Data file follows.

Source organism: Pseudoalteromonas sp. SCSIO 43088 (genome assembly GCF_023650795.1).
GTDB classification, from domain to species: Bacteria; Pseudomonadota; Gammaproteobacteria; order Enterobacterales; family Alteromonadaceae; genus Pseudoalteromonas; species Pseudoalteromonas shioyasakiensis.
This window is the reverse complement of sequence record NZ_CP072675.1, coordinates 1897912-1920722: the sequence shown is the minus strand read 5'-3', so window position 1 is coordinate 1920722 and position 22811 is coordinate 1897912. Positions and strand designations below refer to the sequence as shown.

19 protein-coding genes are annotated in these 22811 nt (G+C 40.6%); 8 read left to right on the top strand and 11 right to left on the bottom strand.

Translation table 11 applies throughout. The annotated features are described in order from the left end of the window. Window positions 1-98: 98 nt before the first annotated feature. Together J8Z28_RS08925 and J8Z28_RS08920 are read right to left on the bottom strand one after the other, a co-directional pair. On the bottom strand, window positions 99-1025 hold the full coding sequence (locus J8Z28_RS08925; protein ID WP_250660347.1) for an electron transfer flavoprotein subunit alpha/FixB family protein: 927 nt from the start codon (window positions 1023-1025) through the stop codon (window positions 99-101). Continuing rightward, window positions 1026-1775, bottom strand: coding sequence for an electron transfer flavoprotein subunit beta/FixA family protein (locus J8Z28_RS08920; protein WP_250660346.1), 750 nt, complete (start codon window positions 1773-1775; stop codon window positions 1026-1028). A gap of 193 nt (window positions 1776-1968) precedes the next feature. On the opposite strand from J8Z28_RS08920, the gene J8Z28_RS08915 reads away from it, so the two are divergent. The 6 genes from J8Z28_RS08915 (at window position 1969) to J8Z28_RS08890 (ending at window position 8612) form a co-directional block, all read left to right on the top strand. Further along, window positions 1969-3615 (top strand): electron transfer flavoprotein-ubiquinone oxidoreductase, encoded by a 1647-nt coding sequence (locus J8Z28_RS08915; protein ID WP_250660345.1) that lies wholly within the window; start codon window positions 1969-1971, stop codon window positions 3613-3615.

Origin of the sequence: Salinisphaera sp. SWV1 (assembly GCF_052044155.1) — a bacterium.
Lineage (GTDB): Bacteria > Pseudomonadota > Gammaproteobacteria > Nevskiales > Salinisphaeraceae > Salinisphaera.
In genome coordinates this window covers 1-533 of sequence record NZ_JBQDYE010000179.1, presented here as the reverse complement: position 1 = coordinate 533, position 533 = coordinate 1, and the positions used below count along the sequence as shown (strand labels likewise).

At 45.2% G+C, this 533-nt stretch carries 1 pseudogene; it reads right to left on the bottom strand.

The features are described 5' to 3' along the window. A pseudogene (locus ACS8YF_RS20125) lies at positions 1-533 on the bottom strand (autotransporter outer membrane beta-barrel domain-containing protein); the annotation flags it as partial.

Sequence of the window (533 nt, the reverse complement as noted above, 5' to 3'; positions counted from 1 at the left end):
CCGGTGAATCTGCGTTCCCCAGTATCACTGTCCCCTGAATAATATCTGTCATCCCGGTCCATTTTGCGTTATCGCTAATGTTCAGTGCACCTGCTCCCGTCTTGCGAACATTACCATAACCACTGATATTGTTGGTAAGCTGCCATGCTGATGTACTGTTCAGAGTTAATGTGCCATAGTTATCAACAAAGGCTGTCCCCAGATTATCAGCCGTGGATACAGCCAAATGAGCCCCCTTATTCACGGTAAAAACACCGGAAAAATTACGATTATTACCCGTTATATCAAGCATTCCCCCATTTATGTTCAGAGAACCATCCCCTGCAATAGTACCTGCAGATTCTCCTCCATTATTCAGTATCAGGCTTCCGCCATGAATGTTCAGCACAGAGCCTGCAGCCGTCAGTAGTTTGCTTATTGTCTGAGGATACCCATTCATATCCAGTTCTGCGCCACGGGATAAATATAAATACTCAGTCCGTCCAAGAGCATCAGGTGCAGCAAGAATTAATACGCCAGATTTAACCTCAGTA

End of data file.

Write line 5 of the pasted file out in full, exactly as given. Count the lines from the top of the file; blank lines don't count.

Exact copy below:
Translation table 11 applies throughout. The annotated features are described in order from the left end of the window. Window positions 1-98: 98 nt before the first annotated feature. Together J8Z28_RS08925 and J8Z28_RS08920 are read right to left on the bottom strand one after the other, a co-directional pair. On the bottom strand, window positions 99-1025 hold the full coding sequence (locus J8Z28_RS08925; protein ID WP_250660347.1) for an electron transfer flavoprotein subunit alpha/FixB family protein: 927 nt from the start codon (window positions 1023-1025) through the stop codon (window positions 99-101). Continuing rightward, window positions 1026-1775, bottom strand: coding sequence for an electron transfer flavoprotein subunit beta/FixA family protein (locus J8Z28_RS08920; protein WP_250660346.1), 750 nt, complete (start codon window positions 1773-1775; stop codon window positions 1026-1028). A gap of 193 nt (window positions 1776-1968) precedes the next feature. On the opposite strand from J8Z28_RS08920, the gene J8Z28_RS08915 reads away from it, so the two are divergent. The 6 genes from J8Z28_RS08915 (at window position 1969) to J8Z28_RS08890 (ending at window position 8612) form a co-directional block, all read left to right on the top strand. Further along, window positions 1969-3615 (top strand): electron transfer flavoprotein-ubiquinone oxidoreductase, encoded by a 1647-nt coding sequence (locus J8Z28_RS08915; protein ID WP_250660345.1) that lies wholly within the window; start codon window positions 1969-1971, stop codon window positions 3613-3615.